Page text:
γmin = 0.86.

However, by applying Algorithm 3, the filter matrices and the minimum H performance γmin are obtained as follows:

yes

γmin = 0.90.

5. Conclusion

In this paper, we have investigated the filtering design for a class of uncertain discrete-time T-S fuzzy systems under a periodic event-triggered control (PETC) scheme, where the sample time was assumed to be a constant. These two frameworks, based on perturbed and piecewise linear systems, were presented to model the filtering error systems, respectively. Based on a fuzzy-basis-dependent Lyapunov functional combined with Finsler's lemma, sufficient conditions for the robust filtering PETC design of these two frameworks have been derived, respectively, and the filter gains were obtained by solving a set of LMIs. A simulation example was provided to demonstrate the effectiveness of the proposed method.

Author Contributions

All authors listed have made a substantial, direct and intellectual contribution to the work, and approved it for publication.

Funding

The work was supported in part by the Science and Technology Project of Fujian Province, China under Grants 2016H6019; the Fuzhou Municipal Science and Technology Project under Grant 2016-G-53, 2018-G-98; the National Natural Science Foundation of China (61772254), Fujian Provincial Leading Project (2017H0030), Key Project of College Youth Natural Science Foundation of Fujian Province (JZ160467); the Science and Research Project of Fujian Province, China (JAT160391).

Conflict of Interest Statement

The authors declare that the research was conducted in the absence of any commercial or financial relationships that could be construed as a potential conflict of interest.

Acknowledgments

The authors wish to thank the Editor-in-Chief, Guest Editor, and reviewers for their helpful comments which have improved the paper.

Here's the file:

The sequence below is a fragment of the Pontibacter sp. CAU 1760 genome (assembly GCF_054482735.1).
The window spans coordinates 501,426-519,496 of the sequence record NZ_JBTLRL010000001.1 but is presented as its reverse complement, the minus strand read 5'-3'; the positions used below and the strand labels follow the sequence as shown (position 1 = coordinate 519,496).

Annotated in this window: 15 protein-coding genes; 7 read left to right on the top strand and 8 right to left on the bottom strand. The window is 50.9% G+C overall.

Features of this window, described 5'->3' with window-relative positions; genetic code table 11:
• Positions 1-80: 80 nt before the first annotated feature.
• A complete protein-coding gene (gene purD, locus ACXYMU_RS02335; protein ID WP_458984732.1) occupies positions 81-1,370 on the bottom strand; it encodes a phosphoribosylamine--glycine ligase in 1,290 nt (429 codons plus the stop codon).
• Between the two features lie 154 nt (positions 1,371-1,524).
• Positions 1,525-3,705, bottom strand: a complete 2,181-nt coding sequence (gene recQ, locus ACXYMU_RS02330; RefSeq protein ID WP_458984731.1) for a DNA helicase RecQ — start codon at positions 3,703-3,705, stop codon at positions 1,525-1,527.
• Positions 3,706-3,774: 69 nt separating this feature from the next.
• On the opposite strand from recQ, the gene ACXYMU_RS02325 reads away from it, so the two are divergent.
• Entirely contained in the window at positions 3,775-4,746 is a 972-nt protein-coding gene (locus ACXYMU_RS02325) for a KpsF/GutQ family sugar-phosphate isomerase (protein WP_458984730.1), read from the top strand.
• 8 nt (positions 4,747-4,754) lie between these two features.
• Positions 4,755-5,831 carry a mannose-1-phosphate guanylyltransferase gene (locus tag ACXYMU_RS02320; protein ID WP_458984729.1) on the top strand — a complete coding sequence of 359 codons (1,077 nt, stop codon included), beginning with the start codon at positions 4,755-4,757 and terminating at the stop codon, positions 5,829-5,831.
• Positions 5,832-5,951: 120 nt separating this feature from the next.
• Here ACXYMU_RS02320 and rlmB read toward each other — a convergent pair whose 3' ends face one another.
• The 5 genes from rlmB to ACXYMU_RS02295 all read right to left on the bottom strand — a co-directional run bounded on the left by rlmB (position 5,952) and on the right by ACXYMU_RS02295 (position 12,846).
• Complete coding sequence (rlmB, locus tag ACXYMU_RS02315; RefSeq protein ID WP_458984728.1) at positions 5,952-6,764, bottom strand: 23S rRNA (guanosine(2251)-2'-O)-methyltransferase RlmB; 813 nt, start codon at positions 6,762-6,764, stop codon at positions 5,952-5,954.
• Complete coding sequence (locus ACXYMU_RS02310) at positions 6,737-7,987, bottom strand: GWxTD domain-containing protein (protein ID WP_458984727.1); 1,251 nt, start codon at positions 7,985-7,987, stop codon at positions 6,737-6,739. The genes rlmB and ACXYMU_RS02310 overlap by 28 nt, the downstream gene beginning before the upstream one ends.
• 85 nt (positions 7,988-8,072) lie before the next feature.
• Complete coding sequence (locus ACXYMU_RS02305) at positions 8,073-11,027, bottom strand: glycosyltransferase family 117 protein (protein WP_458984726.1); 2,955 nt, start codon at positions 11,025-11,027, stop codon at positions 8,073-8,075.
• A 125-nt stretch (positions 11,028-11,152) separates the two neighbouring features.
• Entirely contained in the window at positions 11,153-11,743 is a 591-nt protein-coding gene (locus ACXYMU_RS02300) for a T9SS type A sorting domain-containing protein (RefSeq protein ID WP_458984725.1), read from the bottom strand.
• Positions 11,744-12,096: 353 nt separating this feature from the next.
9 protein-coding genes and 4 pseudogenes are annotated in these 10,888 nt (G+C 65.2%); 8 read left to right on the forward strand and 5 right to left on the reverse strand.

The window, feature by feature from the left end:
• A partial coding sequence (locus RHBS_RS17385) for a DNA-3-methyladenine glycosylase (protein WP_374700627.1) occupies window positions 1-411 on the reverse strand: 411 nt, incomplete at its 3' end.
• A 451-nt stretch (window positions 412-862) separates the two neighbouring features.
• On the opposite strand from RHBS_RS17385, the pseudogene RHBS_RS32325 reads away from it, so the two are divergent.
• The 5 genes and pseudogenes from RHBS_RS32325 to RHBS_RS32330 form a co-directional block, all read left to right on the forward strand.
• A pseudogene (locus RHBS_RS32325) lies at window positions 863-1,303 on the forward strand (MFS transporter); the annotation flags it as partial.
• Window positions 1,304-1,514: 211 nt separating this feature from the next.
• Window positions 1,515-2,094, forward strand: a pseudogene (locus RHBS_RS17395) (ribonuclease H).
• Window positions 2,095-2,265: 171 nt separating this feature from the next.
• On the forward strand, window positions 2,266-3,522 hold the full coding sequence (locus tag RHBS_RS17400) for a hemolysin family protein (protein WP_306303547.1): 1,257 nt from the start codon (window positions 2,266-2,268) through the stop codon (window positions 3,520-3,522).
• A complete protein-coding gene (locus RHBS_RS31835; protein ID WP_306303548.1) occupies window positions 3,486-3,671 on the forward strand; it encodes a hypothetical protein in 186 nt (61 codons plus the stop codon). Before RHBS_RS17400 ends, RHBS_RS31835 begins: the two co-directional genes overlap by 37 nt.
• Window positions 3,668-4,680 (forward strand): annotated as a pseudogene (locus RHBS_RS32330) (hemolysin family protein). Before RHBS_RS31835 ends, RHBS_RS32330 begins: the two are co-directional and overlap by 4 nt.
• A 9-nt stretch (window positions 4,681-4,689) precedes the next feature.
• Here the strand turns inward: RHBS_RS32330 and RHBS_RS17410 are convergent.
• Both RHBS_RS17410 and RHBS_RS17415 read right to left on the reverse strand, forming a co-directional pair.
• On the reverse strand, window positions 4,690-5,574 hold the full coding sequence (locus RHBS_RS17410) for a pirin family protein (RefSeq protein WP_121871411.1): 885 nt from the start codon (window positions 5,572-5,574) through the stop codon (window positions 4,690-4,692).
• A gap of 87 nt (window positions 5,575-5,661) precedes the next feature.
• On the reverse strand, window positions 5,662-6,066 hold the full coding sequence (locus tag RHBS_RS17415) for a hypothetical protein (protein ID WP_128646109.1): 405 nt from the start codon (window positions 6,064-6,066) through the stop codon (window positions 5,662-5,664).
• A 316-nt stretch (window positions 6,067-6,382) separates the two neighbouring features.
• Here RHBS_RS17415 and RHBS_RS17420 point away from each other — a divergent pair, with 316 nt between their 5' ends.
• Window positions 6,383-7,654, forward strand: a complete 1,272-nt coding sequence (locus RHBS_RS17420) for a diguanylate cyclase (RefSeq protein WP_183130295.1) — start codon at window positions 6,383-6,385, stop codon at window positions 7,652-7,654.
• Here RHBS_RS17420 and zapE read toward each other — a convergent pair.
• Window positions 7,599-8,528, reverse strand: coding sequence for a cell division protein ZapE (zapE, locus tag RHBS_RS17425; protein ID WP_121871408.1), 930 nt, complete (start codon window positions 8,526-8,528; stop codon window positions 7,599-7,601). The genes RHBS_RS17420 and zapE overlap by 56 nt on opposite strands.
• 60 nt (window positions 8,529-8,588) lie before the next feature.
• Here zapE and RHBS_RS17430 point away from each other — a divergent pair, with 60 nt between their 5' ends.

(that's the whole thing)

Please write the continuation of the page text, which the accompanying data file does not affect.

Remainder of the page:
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Keywords: discrete-time Takagi-Sugeno (T-S) fuzzy systems, H filtering, periodic event-triggered, robust control, perturbed and piecewise linear system approach

Citation: Zhang Z, Lin D, Wang X, Shao Z and Lin W (2019) A Periodic Event-Triggered Design of Robust yes Filtering for T-S Fuzzy Discrete-Time Systems. Front. Neurosci. 13:318. doi: 10.3389/fnins.2019.00318

Received: 28 November 2018; Accepted: 20 March 2019;
Published: 17 April 2019.

Edited by:

Yanzheng Zhu, Western Sydney University, Australia

Reviewed by:

Ting Yang, Northwestern Polytechnical University, China
Xunyuan Yin, University of Alberta, Canada
Jinxing Lin, Nanjing University of Posts and Telecommunications, China

Copyright © 2019 Zhang, Lin, Wang, Shao and Lin. This is an open-access article distributed under the terms of the Creative Commons Attribution License (CC BY). The use, distribution or reproduction in other forums is permitted, provided the original author(s) and the copyright owner(s) are credited and that the original publication in this journal is cited, in accordance with accepted academic practice. No use, distribution or reproduction is permitted which does not comply with these terms.

*Correspondence: Wenzhong Lin, lw852n@126.com